Leasing activity for aircraft, engines, and major components
appears to be on the rise. For example, for engines, the
leasing market is now at $14-15 billion, with new leases of $2.5 billion coming
on line each year, and an estimate that as much as 50% of spare engines
globally are funded by operating leases1. For aircraft, over a third
of the world’s airline fleet is now leased2, and is expected to rise
to 50% by 20153. Distributors
and MRO’s should take notice of these trends because the terms of the leases
often give specific instructions and limitations regarding the parts used
during the course of expected maintenance, and in some cases, the choices of
MRO’s. Given these developments, I thought I’d take time to impart some
introductory information on the practice.
By the way, are there any freshman college courses that
still use the “101” for the course numbers?
firm with the asset that is being leased to an airline/operator.
firm operating the leased asset
The need for increased levels of reliability and fuel
efficiency has pushed technological innovation for aviation products to new
heights. Technological risk, which in the past was reason for lengthy and more
cautious product rollouts, has been greatly mitigated by the overwhelming need
for fuel efficiency and reliability. All this has pushed prices to dizzying
levels. Consider that a new GE90 engine for a 777 will cost close to $35
million, and the same new aircraft in the range of $300 Million. To buy will
usually require substantial cash outlays, and consider that some banks have
taken steps to reduce their exposure to the aviation industry, limiting in some
cases, financing those buys. For any operator that is cash-challenged, wants to
maintain a level of cash reserves, or liquidity, leasing would then seem increasingly
attractive. A short list of additional reasons to lease may include:
The operator only has need of the asset for
short term, seasonal or temporary use. E.g., the airline’s fleet of aircraft or
engines are entering a cycle when heavy checks are due, and therefor will not
be available for revenue operation; lease to make up the difference.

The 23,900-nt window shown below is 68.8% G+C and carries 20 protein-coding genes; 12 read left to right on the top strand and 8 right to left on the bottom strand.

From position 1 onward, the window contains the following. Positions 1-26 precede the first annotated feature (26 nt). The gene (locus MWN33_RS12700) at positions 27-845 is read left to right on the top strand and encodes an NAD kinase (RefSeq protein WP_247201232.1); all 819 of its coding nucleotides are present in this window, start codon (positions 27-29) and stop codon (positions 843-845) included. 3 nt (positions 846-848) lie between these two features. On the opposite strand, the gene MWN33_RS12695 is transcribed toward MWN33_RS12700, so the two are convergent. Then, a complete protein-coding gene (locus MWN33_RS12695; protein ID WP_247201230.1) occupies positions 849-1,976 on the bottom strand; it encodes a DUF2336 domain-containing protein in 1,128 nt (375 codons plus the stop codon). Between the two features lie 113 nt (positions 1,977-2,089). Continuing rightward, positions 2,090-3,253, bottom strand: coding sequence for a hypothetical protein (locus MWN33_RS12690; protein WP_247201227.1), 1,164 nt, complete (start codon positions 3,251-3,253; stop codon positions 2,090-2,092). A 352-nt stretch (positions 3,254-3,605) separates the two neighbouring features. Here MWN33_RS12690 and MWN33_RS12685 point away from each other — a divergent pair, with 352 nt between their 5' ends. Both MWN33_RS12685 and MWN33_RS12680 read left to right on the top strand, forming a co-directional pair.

For an operating lease (discussed later), the
asset does not appear on the lessee’s balance sheet.
The airline needs cash: The airline sells its
owned aircraft or engines to a leasing firm, receives the cash, then gets the
aircraft leased back which remain in service.
A “Wet Lease”, sometimes is a way for an operator
to circumvent restrictions it may have on flying into certain countries. The
restrictions may be imposed by political or NAA sources. In other words, if an
airline is restricted from flying in certain countries, a Wet Lease may be a
way to get your products or customers there. Commonly called ACMI, the lessee
is leasing the Aircraft, Crew, Maintenance, and Insurance is provided. Most wet
leases are not for this reason,
When dramatic economic changes occur either to
the airline or in the operating environment, the leased assets can simply be
returned under the terms of the agreement.
For lessors, there is the expectation that an
otherwise idle asset will be generating steady income.
There is literally a myriad of different leasing options,
agreements, terms and conditions, with their own pro’s and con’s. For the
purpose of this blog, I’ll just keep it simple, and please keep in mind there
are variations for all of this.
Commonly called ACMI, the lessee is leasing the
Aircraft, Crew, Maintenance, and Insurance is provided.
The period can go from
one month to usually one to two years.
The Lessee has to
provide all fuel, landing/handling/parking/storage fees, crew expenses
including meals and transportation as well as visa fees, import duties where
applicable, as well as local taxes. Furthermore, the Lessee has to provide
passenger/luggage and cargo insurance and in some cases need to cover the costs
for War Risk.
BTW, the term “Wet” at